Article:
If Edit qualifies as head of household or she's married, the following charts would apply: 

2016 Ordinary Tax Rates for Head of Household Filing Status
[Tax Rate Schedule Z, Internal Revenue Code section 1(b)]
If taxable income isabcdefg
overbut not overTaxable incomeMinusSubtract (b) from (a)Multiplication amountMultiply (c) by (d)Additional AmountAdd (e) and (f)
$0$13,250 $0 × 10% $0 
13,25050,400 13,250 × 15% 1,325 
50,400130,150 50,400 × 25% 6,897.50 
130,150210,800 130,150 × 28% 26,835.00 
210,800413,350 210,800 × 33% 49,417.00 
413,350441,000 413,350 × 35% 116,258.50 
441,000 --  441,000 × 39.6% 125,936.00 


2016 Ordinary Tax Rates for Married Filing Separately Filing Status
[Tax Rate Schedule Y-2, Internal Revenue Code section 1(d)]
If taxable income isabcdefg
overbut not overTaxable incomeMinusSubtract (b) from (a)Multiplication amountMultiply (c) by (d)Additional AmountAdd (e) and (f)
$0$9,275 $0 × 10% $0 
9,27537,650 9,275 × 15% 927.50 
37,65075,950 37,650 × 25% 5,183.75 
75,950115,725 75,950 × 28% 14,758.75 
115,725206,675 115,725 × 33% 25,895.75 
206,675233,475 206,675 × 35% 55,909.25 
233,475 --  233,475 × 39.6% 65,289.25 


2016 Ordinary Tax Rates for Married Filing Jointly and Qualifying Widow or Widower Filing Status
[Tax Rate Schedule Y-1, Internal Revenue Code section 1(a)]
If taxable income isabcdefg
overbut not overTaxable incomeMinusSubtract (b) from (a)Multiplication amountMultiply (c) by (d)Additional AmountAdd (e) and (f)
$0$18,550 $0 × 10% $0 
18,55075,300 18,550 × 15% 1,855.00 
75,300151,900 75,300 × 25% 10,367.50 
151,900231,450 151,900 × 28% 29,517.50 
231,450413,350 231,450 × 33% 51,791.50 
413,350466,950 413,350 × 35% 111,818.50 
466,950 --  466,950 × 39.6% 130,578.50 


Other Tax Rates in Effect for 2016

Unfortunately, we don't just pay income tax on our earnings and income. Other taxes also apply: 

These taxes apply pretty much to all earners. These others affect select groups

Additional Medicare Tax at a rate of 0.9 percent on wages and self-employment income over the following thresholds:

  • Married Filing Jointly: $250,000
  • Single or Head of Household or Qualifying Widow(er): $200,000
  • Married Filing Separately: $125,000

Alternative Minimum Tax (AMT)

If You're Married Filing Separately:

  • 26 percent on taxable income (as recalculated under the AMT rules) under $93,150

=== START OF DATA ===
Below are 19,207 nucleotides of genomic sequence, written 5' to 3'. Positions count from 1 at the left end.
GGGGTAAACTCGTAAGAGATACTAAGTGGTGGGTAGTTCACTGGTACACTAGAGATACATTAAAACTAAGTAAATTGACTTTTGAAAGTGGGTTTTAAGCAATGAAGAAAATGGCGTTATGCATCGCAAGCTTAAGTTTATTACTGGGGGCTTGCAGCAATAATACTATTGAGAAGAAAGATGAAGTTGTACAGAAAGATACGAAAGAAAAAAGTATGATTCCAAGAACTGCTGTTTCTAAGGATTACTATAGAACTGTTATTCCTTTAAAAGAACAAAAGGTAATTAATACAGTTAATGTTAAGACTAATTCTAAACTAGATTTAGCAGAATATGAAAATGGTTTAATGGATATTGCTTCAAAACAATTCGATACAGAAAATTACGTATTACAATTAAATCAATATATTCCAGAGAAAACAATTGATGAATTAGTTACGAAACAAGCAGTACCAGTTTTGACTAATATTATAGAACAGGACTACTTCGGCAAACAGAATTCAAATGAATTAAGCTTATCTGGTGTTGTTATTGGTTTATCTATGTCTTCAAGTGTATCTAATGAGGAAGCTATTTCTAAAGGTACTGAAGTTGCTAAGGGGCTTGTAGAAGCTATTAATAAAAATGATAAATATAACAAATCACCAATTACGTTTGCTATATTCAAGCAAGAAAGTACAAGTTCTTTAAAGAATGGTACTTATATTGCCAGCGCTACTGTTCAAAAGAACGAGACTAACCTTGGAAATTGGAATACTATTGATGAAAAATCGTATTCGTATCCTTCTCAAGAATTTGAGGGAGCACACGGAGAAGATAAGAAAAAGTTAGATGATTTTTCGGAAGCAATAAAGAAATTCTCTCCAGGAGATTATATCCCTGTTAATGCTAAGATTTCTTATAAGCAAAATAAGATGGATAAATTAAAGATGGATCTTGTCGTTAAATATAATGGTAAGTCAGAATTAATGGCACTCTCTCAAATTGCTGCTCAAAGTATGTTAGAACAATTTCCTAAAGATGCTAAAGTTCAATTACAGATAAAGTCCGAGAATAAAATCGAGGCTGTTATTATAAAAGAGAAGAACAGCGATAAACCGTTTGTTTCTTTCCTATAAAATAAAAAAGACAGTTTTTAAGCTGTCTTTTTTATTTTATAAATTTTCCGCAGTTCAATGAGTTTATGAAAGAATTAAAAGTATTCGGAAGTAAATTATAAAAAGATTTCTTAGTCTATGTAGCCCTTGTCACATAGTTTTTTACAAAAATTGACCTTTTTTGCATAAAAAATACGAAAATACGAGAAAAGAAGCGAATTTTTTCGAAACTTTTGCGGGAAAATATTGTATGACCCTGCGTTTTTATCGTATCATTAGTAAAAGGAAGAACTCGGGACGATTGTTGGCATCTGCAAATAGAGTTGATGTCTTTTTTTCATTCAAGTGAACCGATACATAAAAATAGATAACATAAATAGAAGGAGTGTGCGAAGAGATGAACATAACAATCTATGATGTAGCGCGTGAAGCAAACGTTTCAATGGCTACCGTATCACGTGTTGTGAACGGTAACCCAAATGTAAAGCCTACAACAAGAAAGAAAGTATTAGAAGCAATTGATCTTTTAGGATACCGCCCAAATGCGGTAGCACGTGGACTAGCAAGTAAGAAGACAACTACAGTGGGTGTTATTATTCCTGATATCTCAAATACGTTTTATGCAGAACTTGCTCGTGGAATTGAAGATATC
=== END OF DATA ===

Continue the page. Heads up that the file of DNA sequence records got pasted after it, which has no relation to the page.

• 28 percent on AMT taxable income over $93,150

For Single, Head of Household, Married Filing Jointly, and Qualifying Widow(er):

  • 26 percent on AMT taxable income under $186,300
  • 28 percent on AMT taxable income over $186,300

Net investment income tax at a rate of 3.8 percent on the lower of net investment income or modified adjusted gross income over the following thresholds:

  • Married Filing Jointly or Qualifying Widow(er): $250,000
  • Single or Head of Household: $200,000
  • Married Filing Separately: $125,000

Capital gains tax rates depend on whether the gains are short-term or long-term. Short-term gains taxed at ordinary income tax rates. Long-term gains and qualified dividends are taxed at:

  • 0 percent if taxable income falls in the 10 percent or 15 percent marginal tax brackets
  • 15 percent if taxable income falls in the 25, 28, 33 or 35 percent marginal tax brackets
  • 20 percent if taxable income falls in the 39.6% marginal tax bracket
  • 25 percent on depreciation recapture
  • 28 percent on collectibles
  • 28 percent on qualified small business stock after exclusion

If you have long-term capital gains or qualified dividends, use Worksheet 2-7 in combination with the tax rate charts (Worksheet 1-6), both of which can be found in IRS Publication 505.  

How to Use Your Marginal Tax Rates

You can use these tax rate schedules and your marginal tax rate to help plan you finances in a number of ways. They'll tell you how much tax you'll pay on any extra income you earn, such as if you decide to take on a second job that increases your overall income to a higher tax bracket. They'll also tell you how much tax you'll save if you can increase your deductions. For example, if you fall into a 28 percent tax bracket, you'll save save 28 cents in federal tax for every dollar you spend on a tax-deductible expense, such as mortgage interest or charity.  

Note: To compute your actual income tax, please consult tax calculation worksheets in the 2016 Instructions for Form 1040 and the 2016 Tax Tables. Tax computation worksheets are also provided in 2016 edition of Publication 505, Tax Withholding and Estimated Tax.